• Ian says:

    Did Sykes later speak to the neighbour to enquire how the wheelchair purchase had gone?
    If the neighbour mentioned the loss of the money did Sykes then return it?
    If they did not mention any loss, only pleasure regarding the wheelchair purchase.
    What other inquiries if any did Sykes make?
    Did he report the find to the police and, as often required where money is concerned, then pass the money to the police?
    If he did not hand the money to anybody else did he later give that money to a charity of his choosing, rather than allowing the police, if it was not claimed, to give it to a charity of their choosing.
    Or, did he spend it on himself.
    Many alternatives which can contain laudable responses given the frequent uncertainty of a direct and honest answer to a question – I have found some money, have you lost it…

  • Ian says:

    Did Sykes later speak to the neighbour to enquire how the wheelchair purchase had gone?
    If the neighbour mentioned the loss of the money did Sykes then return it?
    If they did not mention any loss, only pleasure regarding the wheelchair purchase what other inquiries if any did Sykes make?
    Did he report the find to the police and, as often required where money is concerned, then pass the money to the police?
    If he did not hand the money to anybody else did he later give that money to a charity of his choosing, rather than allowing the police, if it was not claimed, to give it to a charity of their choosing.
    Or, did he spend it on himself.
    Many alternatives which can contain laudable responses given the frequent uncertainty of a direct and honest answer to a question – I have found some money, have you lost it…

  • Luis says:

    What’s best for the child is an ethical issue only when the parents interests are in conflict with a dependent child or another child’s welfare.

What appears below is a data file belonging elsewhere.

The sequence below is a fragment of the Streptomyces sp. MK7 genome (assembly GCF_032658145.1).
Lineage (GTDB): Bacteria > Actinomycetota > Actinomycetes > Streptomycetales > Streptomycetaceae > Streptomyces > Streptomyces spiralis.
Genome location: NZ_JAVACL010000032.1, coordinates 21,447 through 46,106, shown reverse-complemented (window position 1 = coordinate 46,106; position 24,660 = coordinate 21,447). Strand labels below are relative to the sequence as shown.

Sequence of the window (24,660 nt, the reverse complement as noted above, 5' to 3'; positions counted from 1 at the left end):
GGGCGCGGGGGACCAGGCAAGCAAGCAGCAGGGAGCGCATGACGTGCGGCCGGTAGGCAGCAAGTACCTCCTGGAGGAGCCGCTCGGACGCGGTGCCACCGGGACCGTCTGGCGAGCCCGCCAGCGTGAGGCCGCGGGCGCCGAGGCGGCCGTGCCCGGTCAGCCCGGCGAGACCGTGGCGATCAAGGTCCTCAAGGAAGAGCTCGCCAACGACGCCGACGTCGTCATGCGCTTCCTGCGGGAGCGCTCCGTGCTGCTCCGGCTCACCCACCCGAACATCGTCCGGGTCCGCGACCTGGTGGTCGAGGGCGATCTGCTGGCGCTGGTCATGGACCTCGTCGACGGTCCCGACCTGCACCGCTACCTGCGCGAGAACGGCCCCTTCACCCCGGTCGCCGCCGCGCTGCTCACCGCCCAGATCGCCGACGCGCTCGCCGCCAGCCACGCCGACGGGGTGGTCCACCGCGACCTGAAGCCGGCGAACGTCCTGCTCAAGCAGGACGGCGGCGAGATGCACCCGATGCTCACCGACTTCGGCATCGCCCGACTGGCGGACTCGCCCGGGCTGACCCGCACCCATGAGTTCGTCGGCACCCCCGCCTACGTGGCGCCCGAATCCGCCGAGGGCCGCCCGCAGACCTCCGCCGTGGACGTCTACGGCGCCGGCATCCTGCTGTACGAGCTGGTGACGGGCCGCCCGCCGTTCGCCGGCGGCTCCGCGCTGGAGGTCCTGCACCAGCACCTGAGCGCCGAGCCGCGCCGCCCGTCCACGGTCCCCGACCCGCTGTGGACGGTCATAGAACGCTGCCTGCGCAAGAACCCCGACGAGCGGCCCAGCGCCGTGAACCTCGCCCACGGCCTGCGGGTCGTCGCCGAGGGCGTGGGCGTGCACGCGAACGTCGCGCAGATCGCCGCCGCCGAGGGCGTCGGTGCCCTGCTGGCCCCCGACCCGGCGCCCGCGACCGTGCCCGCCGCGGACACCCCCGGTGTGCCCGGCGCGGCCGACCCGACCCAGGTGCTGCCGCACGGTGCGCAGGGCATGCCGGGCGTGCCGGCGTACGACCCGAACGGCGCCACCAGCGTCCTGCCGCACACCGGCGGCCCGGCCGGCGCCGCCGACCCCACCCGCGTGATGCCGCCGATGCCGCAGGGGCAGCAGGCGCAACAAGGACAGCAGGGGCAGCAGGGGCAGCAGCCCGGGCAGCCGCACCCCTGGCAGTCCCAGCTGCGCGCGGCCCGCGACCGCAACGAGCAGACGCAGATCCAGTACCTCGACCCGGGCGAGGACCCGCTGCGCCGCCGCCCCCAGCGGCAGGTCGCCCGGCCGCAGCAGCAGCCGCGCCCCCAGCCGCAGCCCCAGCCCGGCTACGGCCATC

Secondly, problem becomes trivial if he finds “useless stuff”. He finds instead value and ownership… if he gains ownership, he should expect to spend all of the money securing his property, creating an unethical system of ownership where boundaries are necessary and a question of law/enforcement. Rather, he has to establish rightful ownership, with reasonable effort and compensated for having done so (and be allowed to decline payment if so inclined). If ownership is known and he still keeps the money, it is theft of value as he would have to lie to keep it. So, he may be better off leaving the money where it was lost for the rightful owner to find.

  • David says:

    While teaching the one child the advantage of immoral behaviour would result in benefits if the parents had multiple offspring to teach them immoral behaviour would be counter productive as it would result in competition between family members. it begs the qu

  • David says:

    It begs the question whether it is possible to identify an only child from the morality of there decisions.

  • Anthony Drinkwater says:

    « My tentative conclusion is that in morally educating their children in the usual way, parents aren’t doing what’s best for their children. »

    I beg humbly to differ, Roger, so let me sketch a brief argument why :

    1. If « the best for my children » is defined, for example, as being able to live a life of pleasure, satisfaction, and fulfilment, then (assuming for the sake of argument that their pleasure will not consist of being a solitary hermit) they will live and derive these qualities from interacting with others.
    2. Trust in others is a pre-requisite for this to happen : a society where each person exploits each opportunity to benefit him/herself personally (as does Sikes in your example) will not permit my children to have what is best for them.
    Therefore
    3. I will quite rationally bring up my children to be as appalled as you are by Sikes’ behaviour.

    You may want to change the definition of « what”s best for our children », but I think the argument still stands up.
    You may of course think differently….

  • Roger Crisp says:

    Thanks to all of you for your comments.